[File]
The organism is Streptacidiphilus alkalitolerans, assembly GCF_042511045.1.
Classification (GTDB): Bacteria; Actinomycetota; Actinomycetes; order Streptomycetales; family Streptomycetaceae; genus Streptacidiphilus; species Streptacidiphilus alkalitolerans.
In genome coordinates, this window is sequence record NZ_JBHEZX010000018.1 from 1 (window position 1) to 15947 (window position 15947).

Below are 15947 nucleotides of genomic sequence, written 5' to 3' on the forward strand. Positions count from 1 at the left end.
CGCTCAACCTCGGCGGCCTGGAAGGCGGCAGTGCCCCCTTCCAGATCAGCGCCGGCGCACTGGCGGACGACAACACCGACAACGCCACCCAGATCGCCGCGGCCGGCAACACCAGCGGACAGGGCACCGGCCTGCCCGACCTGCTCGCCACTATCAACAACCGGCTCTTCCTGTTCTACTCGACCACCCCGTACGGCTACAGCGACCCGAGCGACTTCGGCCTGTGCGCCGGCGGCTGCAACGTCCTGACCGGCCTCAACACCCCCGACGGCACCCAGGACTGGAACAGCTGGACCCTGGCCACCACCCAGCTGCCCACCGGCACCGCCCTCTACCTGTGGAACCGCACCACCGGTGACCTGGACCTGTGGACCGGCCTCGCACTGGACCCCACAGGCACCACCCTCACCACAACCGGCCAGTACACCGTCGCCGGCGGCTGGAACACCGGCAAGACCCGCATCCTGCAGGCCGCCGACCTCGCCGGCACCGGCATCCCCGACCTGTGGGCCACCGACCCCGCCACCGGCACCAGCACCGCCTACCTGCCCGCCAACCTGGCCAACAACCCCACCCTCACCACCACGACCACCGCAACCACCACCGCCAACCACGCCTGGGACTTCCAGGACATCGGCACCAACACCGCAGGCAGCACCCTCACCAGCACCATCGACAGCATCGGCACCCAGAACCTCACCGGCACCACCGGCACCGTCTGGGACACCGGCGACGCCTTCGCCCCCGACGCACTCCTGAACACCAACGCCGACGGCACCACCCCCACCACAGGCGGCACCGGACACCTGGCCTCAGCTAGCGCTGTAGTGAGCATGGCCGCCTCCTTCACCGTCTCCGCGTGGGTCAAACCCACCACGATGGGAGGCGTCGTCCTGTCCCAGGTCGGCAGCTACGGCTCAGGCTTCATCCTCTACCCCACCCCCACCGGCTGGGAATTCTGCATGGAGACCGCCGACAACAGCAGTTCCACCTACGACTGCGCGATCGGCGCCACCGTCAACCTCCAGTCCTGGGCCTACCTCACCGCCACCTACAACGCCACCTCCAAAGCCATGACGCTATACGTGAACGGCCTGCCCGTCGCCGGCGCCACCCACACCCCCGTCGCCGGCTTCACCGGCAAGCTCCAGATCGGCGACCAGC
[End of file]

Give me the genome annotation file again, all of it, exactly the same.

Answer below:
The organism is Streptacidiphilus alkalitolerans, assembly GCF_042511045.1.
Classification (GTDB): Bacteria; Actinomycetota; Actinomycetes; order Streptomycetales; family Streptomycetaceae; genus Streptacidiphilus; species Streptacidiphilus alkalitolerans.
In genome coordinates, this window is sequence record NZ_JBHEZX010000018.1 from 1 (window position 1) to 15947 (window position 15947).

Below are 15947 nucleotides of genomic sequence, written 5' to 3' on the forward strand. Positions count from 1 at the left end.
CGCTCAACCTCGGCGGCCTGGAAGGCGGCAGTGCCCCCTTCCAGATCAGCGCCGGCGCACTGGCGGACGACAACACCGACAACGCCACCCAGATCGCCGCGGCCGGCAACACCAGCGGACAGGGCACCGGCCTGCCCGACCTGCTCGCCACTATCAACAACCGGCTCTTCCTGTTCTACTCGACCACCCCGTACGGCTACAGCGACCCGAGCGACTTCGGCCTGTGCGCCGGCGGCTGCAACGTCCTGACCGGCCTCAACACCCCCGACGGCACCCAGGACTGGAACAGCTGGACCCTGGCCACCACCCAGCTGCCCACCGGCACCGCCCTCTACCTGTGGAACCGCACCACCGGTGACCTGGACCTGTGGACCGGCCTCGCACTGGACCCCACAGGCACCACCCTCACCACAACCGGCCAGTACACCGTCGCCGGCGGCTGGAACACCGGCAAGACCCGCATCCTGCAGGCCGCCGACCTCGCCGGCACCGGCATCCCCGACCTGTGGGCCACCGACCCCGCCACCGGCACCAGCACCGCCTACCTGCCCGCCAACCTGGCCAACAACCCCACCCTCACCACCACGACCACCGCAACCACCACCGCCAACCACGCCTGGGACTTCCAGGACATCGGCACCAACACCGCAGGCAGCACCCTCACCAGCACCATCGACAGCATCGGCACCCAGAACCTCACCGGCACCACCGGCACCGTCTGGGACACCGGCGACGCCTTCGCCCCCGACGCACTCCTGAACACCAACGCCGACGGCACCACCCCCACCACAGGCGGCACCGGACACCTGGCCTCAGCTAGCGCTGTAGTGAGCATGGCCGCCTCCTTCACCGTCTCCGCGTGGGTCAAACCCACCACGATGGGAGGCGTCGTCCTGTCCCAGGTCGGCAGCTACGGCTCAGGCTTCATCCTCTACCCCACCCCCACCGGCTGGGAATTCTGCATGGAGACCGCCGACAACAGCAGTTCCACCTACGACTGCGCGATCGGCGCCACCGTCAACCTCCAGTCCTGGGCCTACCTCACCGCCACCTACAACGCCACCTCCAAAGCCATGACGCTATACGTGAACGGCCTGCCCGTCGCCGGCGCCACCCACACCCCCGTCGCCGGCTTCACCGGCAAGCTCCAGATCGGCGACCAGC